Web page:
Ash Avenue Church of God
127 Ash Avenue
Moundsville, WV 26041
8:30 - 9:30 Early Morning Worship Service
9:45 - 10:30 Sunday School for ALL ages!
10:45 - 12:00 Second Morning Worship Service
We were once a powerful evangelistic movement. Now, we are forever searching for new ways to manage our decline. Endless studies and reports and commissions and re-structuring and new slogans (Open hearts, open minds, open doors) have ensued over the years. None of these well intentioned initiatives have halted – or even really understood – the nature of this decline. It will probably take a least three more cycles of general conferences before the following suggestions can be heard.How does he propose to turn the ship around? Below is a summation of his points. You can read his blog in its entirety here.
I'm looking forward to getting my two volume copy; at 1172 pages it surely is a thorough treatment and when someone such as Ben Witherington III says, "We have here perhaps the best book ever written on miracles in this or any age" I take note.Most modern prejudice against biblical miracle reports depends on David Hume's argument that uniform human experience precluded miracles. Yet current research shows that human experience is far from uniform. In fact, hundreds of millions of people today claim to have experienced miracles. New Testament scholar Craig Keener argues that it is time to rethink Hume's argument in light of the contemporary evidence available to us. This wide-ranging and meticulously researched two-volume study presents the most thorough current defense of the credibility of the miracle reports in the Gospels and Acts. Drawing on claims from a range of global cultures and taking a multidisciplinary approach to the topic, Keener suggests that many miracle accounts throughout history and from contemporary times are best explained as genuine divine acts, lending credence to the biblical miracle reports.
With the proliferation of modern media, preachers today face an unprecedented challenge of being compared with other preachers. Do you ever find yourself wishing you had one of those famous radio/television/Internet preachers in your local church pulpit? Measuring your pastor against the supremely gifted isn’t just unfair or ungracious; it’s detrimental to your spiritual growth. It’s not the preacher, the human instrument, that’s the main issue for you (cf. 1 Cor. 3:5-7). God uses what the preacher preaches to change lives—that’s where your attention needs to be focused.I doubt I'm far from base when I guess many churches feel, "We are scared because younger Christians are abandoning us to attend larger congregations that offer more stuff. We, the older saints, are holding on but we are aging and shrinking in membership so we need an unusually dynamic leader who is a multifaceted and extraordinarily gifted individual to turn around our situation." Let me tell you that few ministers are so designed by God...and those who are so gifted are already employed by larger churches earning larger salaries. One church actually had the audacity to put this in their brief about pastoral pay:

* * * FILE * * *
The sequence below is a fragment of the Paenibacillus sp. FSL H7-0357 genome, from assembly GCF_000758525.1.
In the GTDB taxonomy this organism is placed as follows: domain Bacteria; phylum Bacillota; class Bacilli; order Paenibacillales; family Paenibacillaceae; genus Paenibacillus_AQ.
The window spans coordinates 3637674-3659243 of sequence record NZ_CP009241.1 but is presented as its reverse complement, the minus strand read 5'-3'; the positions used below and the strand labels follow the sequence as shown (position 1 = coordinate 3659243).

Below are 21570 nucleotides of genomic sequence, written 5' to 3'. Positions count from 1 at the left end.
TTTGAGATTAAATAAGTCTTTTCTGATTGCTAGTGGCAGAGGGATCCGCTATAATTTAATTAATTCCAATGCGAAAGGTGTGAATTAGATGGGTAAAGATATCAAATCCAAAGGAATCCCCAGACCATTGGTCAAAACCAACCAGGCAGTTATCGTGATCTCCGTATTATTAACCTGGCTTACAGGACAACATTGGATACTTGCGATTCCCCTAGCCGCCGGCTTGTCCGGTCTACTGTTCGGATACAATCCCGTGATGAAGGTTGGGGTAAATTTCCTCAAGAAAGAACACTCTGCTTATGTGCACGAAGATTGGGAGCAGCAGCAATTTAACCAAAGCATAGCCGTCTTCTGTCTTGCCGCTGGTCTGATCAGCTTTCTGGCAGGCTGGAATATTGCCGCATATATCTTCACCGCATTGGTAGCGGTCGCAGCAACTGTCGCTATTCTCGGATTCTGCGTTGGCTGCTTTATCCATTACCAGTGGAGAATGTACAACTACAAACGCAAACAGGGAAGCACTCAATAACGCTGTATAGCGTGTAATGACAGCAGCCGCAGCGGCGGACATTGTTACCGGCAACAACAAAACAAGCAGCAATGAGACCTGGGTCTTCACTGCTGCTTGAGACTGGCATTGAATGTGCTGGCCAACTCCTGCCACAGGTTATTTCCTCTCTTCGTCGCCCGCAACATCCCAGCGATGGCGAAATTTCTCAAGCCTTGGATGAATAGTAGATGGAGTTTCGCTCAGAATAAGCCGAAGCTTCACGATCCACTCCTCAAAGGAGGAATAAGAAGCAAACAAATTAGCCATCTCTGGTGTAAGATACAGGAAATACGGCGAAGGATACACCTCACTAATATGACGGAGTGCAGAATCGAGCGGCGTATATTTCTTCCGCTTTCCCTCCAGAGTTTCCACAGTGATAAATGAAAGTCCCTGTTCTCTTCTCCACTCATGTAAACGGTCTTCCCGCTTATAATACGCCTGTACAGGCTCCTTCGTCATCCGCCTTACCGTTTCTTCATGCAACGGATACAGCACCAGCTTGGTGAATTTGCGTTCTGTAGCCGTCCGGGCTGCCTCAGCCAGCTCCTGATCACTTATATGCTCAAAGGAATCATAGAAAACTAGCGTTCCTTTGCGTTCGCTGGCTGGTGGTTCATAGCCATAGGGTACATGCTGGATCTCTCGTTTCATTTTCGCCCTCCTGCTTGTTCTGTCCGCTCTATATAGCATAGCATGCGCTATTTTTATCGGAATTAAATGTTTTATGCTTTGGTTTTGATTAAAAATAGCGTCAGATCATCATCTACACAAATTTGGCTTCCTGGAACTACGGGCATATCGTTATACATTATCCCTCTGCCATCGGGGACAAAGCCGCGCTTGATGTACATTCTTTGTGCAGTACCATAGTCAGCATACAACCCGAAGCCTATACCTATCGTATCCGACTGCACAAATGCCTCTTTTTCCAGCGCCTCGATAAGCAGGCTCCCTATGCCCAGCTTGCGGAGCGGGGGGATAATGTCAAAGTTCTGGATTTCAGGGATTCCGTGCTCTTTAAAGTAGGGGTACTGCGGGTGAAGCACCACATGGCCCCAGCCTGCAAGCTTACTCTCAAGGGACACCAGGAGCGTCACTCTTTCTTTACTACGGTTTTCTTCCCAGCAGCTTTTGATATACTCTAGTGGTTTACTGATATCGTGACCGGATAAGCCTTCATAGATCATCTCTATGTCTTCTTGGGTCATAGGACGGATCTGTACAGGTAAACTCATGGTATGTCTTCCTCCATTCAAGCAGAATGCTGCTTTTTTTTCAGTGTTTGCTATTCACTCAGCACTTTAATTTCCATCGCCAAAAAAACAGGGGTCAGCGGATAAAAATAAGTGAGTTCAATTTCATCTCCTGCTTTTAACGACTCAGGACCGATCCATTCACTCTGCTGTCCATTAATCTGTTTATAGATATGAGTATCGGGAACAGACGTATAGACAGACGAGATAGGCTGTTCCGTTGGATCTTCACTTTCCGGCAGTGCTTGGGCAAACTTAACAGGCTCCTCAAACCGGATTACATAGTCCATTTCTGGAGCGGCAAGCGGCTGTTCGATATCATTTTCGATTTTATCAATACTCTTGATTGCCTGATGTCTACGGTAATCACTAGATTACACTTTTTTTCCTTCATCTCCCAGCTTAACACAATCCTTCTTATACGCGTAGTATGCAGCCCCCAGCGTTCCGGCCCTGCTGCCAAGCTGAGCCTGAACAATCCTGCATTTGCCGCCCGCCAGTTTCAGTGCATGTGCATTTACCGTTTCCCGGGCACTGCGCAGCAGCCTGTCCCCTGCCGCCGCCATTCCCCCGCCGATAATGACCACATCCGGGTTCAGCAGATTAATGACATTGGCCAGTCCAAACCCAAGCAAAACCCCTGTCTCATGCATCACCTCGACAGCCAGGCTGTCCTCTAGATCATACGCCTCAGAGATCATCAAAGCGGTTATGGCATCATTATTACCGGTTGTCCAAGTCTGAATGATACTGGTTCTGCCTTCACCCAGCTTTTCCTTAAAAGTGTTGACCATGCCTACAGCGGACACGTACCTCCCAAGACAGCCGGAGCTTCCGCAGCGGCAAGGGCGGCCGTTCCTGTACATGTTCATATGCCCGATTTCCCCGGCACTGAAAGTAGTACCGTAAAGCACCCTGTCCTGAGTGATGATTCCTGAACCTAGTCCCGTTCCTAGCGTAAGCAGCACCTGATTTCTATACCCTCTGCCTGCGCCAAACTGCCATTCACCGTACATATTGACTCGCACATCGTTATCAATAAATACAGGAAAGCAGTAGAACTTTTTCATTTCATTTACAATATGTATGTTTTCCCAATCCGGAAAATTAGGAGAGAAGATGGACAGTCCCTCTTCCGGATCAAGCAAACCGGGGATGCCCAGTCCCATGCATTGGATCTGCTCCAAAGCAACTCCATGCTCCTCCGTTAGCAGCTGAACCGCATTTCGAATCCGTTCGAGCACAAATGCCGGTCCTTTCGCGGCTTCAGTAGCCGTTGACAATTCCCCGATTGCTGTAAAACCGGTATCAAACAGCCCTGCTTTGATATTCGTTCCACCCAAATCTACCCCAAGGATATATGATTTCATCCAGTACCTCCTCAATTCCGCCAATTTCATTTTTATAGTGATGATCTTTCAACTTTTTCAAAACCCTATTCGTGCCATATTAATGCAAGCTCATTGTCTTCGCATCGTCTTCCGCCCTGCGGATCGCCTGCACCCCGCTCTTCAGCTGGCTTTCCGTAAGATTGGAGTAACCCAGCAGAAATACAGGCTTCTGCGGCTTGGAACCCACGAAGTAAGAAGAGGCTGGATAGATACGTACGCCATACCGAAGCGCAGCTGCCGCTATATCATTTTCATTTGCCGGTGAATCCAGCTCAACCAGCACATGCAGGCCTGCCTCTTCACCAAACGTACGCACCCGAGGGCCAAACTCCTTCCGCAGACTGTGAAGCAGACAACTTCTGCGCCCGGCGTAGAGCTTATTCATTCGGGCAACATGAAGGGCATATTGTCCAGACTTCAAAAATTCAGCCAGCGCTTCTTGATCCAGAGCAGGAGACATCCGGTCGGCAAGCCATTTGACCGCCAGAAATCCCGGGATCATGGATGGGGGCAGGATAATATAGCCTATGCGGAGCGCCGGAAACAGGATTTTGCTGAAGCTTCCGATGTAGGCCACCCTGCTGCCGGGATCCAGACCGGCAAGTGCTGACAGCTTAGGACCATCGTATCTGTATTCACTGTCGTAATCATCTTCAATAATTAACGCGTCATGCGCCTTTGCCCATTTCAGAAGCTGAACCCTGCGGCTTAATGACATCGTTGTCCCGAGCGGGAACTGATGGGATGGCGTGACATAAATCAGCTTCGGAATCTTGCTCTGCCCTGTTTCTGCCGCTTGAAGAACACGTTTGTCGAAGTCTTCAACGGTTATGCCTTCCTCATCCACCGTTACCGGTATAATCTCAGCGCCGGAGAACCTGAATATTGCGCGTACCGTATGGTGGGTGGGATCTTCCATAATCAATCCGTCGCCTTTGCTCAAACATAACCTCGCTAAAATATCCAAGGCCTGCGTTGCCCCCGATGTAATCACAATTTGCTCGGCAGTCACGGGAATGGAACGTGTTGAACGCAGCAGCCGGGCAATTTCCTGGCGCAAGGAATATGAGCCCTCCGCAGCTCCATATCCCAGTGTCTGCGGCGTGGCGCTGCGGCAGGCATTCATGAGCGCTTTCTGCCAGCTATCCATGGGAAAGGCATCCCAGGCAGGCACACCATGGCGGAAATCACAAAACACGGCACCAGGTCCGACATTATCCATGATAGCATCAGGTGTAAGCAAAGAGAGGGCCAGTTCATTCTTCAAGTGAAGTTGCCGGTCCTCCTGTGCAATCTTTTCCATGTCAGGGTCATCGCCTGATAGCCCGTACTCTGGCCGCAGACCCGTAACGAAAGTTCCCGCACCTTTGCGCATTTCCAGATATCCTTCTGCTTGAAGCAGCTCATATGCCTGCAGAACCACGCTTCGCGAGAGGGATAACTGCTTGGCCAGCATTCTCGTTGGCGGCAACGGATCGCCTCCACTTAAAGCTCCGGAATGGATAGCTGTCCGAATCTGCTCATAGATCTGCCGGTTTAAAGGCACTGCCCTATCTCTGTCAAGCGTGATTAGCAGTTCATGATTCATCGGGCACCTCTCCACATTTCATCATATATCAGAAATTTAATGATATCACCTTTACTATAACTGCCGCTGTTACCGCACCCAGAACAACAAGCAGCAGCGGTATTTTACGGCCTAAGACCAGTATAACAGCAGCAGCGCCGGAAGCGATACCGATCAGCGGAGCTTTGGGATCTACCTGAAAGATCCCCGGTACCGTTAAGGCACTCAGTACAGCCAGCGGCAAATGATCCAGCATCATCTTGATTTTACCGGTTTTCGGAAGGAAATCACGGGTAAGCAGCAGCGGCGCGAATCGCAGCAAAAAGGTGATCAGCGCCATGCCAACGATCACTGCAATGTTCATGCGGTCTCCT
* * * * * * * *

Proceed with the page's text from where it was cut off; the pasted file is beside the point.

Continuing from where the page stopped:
Proven history of leadership and growth will earn the top range of salary posted. Less experience will fall below posted salary range.What the church was offering as the "top range" salary wasn't great when one considers the not inexpensive area where they were located. How sad that this congregation would treat the minister as a secular business would treat an employee. However, that is how churches see pastors these days: as professional employees/executives. What is additionally sad is that this congregation misses the areas Paul says to reward with more money. He wrote:
Let the elders who rule well be considered worthy of double honor, especially those who labor in preaching and teaching. For the Scripture says, "You shall not muzzle an ox when it treads out the grain," and, "The laborer deserves his wages." (1 Timothy5:17-18 ESV)
I planted, Apollos watered, but God gave the growth. So neither he who plants nor he who waters is anything, but only God who gives the growth. (1 Corinthians 3:6-7 ESV)However, a pastor can help it if he works hard at preaching and teaching. That takes discipline which he is capable of exercising through the Holy Spirit. That is within his control.
In my Ephesians 4 sermon from February 19th, I made reference to an interview a pastor friend of mine had with a CRC congregation when he was a candidate for ministry. He asked them the simple question, “What are your expectations for your next pastor?” Someone immediately chimed in, “We want a heroic leader who will fill our pews.” As I said in the sermon, my friend didn’t end up serving in this particular church. A statement like this sounds ridiculous and yet it sheds light on some of the unhealthy, unrealistic, and unbiblical expectations that churches and pastors come to expect from the role of pastor.What scares me is that many churches may see nothing wrong with that person's answer. That, in itself, is an indicator of how prevalent this problem is in the church world.
but God shows his love for us in that while we were still sinners, Christ died for us. (Romans 5:8 ESV)While we were ugly and bankrupt with sin with nothing to bring to the table God loved us. God never sized us up and said, "I'll pass; there are plenty of fish in the sea." No, all of the fish of the sea were ugly and spiritually bankrupt but God said, "I choose them." Praise God!